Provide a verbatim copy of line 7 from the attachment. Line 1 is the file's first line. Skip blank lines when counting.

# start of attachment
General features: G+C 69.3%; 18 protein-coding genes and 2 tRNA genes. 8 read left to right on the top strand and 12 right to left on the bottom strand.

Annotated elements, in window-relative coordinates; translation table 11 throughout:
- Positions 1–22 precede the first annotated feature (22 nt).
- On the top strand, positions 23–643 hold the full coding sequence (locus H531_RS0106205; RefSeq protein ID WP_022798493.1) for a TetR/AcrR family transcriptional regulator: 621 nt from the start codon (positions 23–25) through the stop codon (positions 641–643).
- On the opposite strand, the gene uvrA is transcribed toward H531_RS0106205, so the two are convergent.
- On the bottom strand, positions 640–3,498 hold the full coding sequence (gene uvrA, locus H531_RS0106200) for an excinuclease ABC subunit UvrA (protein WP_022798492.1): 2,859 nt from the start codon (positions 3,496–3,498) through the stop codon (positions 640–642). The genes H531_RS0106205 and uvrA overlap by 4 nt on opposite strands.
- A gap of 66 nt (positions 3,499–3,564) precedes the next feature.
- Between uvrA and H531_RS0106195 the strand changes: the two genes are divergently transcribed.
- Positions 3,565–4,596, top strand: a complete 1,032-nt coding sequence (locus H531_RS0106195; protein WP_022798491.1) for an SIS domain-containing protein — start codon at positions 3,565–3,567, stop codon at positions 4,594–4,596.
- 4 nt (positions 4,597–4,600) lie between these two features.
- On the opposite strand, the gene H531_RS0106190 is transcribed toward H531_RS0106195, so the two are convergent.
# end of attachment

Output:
- A gap of 66 nt (positions 3,499–3,564) precedes the next feature.